Molly continued to put these skills to use when she became a wife, mother (to 8 children!), and tribal leader. She frequently led the Bureau of Indian Affairs on behalf of her common-law husband Sir William Johnson when he was away. Although Molly received an education from Christian missionaries and was a devout Anglican, she retained a respectful devotion to many Mohawk customs, which allowed her to serve as a consensus-builder between two nations. During the Revolutionary War, she also commanded soldiers and organized relief efforts. As one British military official wrote: “One word from her goes further with them [our soldiers] than a thousand words from any white man without exception.” Even after the defeat of the British in the Revolutionary War, Molly continued to serve as an advocate for the Iroquois nation as new boundary lines were drawn between Canada and the newly formed United States of America.

Not only was Molly Brant skilled in negotiations and peacemaking, she was a skillful trader and herbalist who often used the herbs in her garden for medicinal purposes, further ensuring her strong ties to her Mohawk community. She continued this practice upon settling in southern Ontario where, in 1791, she financed the building of the first Protestant church in Kingston.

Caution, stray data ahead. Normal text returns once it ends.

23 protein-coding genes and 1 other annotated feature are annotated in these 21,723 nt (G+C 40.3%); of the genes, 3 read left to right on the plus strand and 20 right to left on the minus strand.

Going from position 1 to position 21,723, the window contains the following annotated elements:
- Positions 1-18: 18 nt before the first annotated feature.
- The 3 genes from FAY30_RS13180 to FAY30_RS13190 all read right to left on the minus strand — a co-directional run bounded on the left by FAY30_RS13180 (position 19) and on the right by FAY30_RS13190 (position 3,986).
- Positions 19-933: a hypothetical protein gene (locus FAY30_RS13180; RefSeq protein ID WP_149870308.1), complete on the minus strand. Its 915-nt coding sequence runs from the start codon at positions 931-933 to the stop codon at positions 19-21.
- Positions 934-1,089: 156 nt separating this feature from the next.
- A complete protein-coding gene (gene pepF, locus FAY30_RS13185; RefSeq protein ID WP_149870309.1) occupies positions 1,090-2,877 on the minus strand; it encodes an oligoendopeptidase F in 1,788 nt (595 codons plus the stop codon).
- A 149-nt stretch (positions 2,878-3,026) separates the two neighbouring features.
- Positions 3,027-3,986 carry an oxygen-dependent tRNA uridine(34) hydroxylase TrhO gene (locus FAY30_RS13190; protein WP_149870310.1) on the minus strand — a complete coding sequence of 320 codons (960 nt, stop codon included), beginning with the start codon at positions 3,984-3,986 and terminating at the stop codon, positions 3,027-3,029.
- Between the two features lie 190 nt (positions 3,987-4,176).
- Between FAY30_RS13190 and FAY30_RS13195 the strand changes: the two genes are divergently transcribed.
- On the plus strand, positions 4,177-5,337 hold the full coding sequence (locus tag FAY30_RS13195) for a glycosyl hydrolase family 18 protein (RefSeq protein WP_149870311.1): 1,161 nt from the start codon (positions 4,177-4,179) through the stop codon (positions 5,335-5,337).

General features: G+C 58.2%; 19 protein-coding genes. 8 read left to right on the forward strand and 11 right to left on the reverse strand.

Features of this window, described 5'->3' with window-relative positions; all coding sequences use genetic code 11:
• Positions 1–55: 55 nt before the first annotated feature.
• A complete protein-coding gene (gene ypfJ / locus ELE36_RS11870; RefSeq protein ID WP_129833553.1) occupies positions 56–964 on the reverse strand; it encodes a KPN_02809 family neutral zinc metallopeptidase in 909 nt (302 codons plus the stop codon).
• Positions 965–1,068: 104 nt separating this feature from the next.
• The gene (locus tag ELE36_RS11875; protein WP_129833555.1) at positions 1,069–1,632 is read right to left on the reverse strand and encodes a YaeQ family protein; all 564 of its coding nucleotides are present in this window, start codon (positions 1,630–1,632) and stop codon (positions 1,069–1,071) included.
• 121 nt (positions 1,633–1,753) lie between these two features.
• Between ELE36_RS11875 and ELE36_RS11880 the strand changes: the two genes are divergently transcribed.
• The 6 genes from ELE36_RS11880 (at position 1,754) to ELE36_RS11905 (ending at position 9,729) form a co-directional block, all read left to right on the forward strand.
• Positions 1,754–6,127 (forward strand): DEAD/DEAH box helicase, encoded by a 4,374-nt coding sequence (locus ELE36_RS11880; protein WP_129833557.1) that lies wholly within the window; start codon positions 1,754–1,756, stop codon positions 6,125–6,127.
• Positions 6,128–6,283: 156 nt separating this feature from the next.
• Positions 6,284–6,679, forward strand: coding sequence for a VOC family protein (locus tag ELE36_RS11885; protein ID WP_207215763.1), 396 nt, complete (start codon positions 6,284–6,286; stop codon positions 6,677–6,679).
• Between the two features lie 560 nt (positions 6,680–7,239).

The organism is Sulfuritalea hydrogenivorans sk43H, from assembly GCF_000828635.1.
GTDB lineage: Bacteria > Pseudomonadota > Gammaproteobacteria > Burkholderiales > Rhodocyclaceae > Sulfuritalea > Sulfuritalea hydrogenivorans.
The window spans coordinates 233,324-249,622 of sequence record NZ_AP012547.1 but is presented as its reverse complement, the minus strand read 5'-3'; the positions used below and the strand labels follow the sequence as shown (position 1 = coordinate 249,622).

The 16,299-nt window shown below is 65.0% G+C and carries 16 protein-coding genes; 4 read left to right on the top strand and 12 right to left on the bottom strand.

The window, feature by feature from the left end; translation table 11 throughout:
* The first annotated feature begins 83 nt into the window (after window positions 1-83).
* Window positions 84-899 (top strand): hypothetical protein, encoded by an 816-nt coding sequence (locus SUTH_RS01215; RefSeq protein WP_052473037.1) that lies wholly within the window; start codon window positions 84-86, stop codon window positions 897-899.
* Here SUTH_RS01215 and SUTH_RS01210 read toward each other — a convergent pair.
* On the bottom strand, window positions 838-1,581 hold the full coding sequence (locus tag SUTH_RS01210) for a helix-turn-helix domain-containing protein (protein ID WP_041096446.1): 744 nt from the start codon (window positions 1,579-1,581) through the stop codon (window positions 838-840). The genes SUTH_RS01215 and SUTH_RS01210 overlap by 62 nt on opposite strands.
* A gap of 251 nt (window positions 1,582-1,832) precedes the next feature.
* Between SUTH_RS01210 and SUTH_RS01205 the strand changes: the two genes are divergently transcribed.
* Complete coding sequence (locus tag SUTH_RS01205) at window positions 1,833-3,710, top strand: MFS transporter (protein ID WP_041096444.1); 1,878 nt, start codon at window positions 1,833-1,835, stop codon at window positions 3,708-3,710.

For many years, American historians ignored Molly Brant’s place in history because of her Loyalist leanings. Yet, such an omission fails to account for her remarkable gifts and achievements in the face of massive cultural, social, and economic transformations As one biographer has noted, "Posterity has done scant justice to this remarkable woman. In her lifetime she commanded respect from Indian and white alike. Soldiers, statesmen, governors, and generals wrote her praise. Her life from the Ohio and Mohawk Valleys to Kingston was not easy…She survived this turmoil with dignity, honour, and distinction as a mother and a leader.”